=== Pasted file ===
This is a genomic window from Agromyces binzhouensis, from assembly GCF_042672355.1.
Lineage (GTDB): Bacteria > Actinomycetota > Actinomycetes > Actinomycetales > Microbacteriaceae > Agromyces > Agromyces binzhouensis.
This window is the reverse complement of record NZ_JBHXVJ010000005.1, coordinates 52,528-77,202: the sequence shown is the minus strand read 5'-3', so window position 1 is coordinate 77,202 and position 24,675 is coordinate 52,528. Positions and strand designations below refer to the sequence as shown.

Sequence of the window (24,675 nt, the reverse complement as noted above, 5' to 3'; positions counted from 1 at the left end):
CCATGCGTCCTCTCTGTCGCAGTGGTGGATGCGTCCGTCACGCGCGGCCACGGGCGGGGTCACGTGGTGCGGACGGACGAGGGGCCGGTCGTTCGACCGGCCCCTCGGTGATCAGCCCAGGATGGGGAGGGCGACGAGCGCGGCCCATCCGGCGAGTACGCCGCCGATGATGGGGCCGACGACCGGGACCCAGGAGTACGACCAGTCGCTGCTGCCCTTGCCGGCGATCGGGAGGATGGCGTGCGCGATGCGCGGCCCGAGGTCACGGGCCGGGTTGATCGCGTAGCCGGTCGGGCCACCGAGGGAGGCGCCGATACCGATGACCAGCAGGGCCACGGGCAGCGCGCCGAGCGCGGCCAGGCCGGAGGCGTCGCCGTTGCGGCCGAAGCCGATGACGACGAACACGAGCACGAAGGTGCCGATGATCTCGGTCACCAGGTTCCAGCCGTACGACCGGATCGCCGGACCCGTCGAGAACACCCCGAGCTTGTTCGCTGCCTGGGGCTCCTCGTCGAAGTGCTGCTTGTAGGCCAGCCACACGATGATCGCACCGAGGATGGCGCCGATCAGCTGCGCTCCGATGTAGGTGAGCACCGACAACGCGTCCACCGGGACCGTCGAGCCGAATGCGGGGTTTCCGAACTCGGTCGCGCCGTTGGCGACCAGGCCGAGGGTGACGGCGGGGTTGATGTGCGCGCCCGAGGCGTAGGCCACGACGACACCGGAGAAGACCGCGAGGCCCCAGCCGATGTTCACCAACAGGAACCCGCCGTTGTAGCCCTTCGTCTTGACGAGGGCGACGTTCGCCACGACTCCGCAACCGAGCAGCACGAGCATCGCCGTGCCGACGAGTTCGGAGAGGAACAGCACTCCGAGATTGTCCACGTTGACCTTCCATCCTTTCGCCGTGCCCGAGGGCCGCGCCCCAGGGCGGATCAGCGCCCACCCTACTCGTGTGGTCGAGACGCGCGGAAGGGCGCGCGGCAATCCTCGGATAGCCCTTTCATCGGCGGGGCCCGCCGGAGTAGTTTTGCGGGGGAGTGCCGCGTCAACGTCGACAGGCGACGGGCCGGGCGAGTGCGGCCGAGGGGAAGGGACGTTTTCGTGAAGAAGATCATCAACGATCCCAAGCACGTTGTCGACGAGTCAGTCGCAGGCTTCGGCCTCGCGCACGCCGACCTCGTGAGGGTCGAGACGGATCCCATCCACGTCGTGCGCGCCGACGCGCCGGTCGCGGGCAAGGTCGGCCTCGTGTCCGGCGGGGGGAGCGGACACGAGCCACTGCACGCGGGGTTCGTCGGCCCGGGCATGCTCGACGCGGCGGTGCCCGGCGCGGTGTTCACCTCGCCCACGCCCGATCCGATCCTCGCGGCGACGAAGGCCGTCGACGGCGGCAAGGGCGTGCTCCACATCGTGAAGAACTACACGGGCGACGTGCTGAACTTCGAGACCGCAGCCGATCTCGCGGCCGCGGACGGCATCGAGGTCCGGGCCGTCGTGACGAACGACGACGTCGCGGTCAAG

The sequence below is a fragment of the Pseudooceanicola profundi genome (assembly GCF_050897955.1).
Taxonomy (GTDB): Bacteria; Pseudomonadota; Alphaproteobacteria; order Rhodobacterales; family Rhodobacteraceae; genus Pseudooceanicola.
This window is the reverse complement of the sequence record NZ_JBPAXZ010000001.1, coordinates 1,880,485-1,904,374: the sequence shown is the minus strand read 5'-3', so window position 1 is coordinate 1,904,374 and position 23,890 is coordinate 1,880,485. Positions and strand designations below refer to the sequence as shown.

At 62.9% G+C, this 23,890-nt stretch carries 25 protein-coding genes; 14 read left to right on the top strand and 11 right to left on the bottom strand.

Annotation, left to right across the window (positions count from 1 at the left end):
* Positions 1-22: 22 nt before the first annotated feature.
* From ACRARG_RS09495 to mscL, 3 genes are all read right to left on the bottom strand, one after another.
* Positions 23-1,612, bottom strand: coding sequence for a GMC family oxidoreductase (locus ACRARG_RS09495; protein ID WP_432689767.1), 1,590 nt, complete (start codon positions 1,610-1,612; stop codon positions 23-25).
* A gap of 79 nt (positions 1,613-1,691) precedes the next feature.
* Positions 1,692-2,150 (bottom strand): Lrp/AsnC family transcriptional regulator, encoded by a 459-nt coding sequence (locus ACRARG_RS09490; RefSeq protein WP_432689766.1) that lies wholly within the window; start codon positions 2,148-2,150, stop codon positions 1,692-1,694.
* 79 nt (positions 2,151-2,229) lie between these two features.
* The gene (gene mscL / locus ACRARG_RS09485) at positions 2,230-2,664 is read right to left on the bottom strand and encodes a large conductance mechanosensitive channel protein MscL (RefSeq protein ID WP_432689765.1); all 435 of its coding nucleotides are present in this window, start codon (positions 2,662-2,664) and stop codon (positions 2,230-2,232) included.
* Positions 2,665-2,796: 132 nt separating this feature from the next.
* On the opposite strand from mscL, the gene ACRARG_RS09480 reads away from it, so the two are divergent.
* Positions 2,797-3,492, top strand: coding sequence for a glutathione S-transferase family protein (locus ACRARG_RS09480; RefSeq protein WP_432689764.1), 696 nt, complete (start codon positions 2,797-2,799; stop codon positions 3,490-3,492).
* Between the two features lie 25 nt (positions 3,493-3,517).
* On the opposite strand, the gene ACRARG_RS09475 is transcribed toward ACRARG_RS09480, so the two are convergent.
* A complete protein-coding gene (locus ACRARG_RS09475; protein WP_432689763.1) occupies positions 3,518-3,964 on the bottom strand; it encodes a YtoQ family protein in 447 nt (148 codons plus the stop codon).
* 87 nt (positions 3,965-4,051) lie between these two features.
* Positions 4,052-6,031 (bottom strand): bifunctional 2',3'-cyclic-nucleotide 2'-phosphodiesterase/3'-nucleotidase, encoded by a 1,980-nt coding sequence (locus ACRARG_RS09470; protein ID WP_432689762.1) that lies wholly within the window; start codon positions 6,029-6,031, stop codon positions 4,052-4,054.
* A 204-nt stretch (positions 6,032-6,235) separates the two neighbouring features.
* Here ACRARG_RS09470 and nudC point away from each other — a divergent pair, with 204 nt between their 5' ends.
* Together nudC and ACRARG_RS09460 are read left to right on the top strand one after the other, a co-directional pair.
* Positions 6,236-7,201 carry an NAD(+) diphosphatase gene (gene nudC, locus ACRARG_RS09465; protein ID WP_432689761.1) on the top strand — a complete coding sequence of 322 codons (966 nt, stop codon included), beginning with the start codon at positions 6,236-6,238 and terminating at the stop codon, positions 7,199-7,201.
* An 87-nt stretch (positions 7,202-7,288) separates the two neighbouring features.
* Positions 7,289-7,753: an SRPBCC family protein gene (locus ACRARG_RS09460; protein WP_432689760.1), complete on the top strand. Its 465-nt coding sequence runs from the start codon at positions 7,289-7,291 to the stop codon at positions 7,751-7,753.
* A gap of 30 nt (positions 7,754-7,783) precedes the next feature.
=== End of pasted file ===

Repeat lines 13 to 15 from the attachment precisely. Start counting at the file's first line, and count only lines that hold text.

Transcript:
* Positions 23-1,612, bottom strand: coding sequence for a GMC family oxidoreductase (locus ACRARG_RS09495; protein ID WP_432689767.1), 1,590 nt, complete (start codon positions 1,610-1,612; stop codon positions 23-25).
* A gap of 79 nt (positions 1,613-1,691) precedes the next feature.
* Positions 1,692-2,150 (bottom strand): Lrp/AsnC family transcriptional regulator, encoded by a 459-nt coding sequence (locus ACRARG_RS09490; RefSeq protein WP_432689766.1) that lies wholly within the window; start codon positions 2,148-2,150, stop codon positions 1,692-1,694.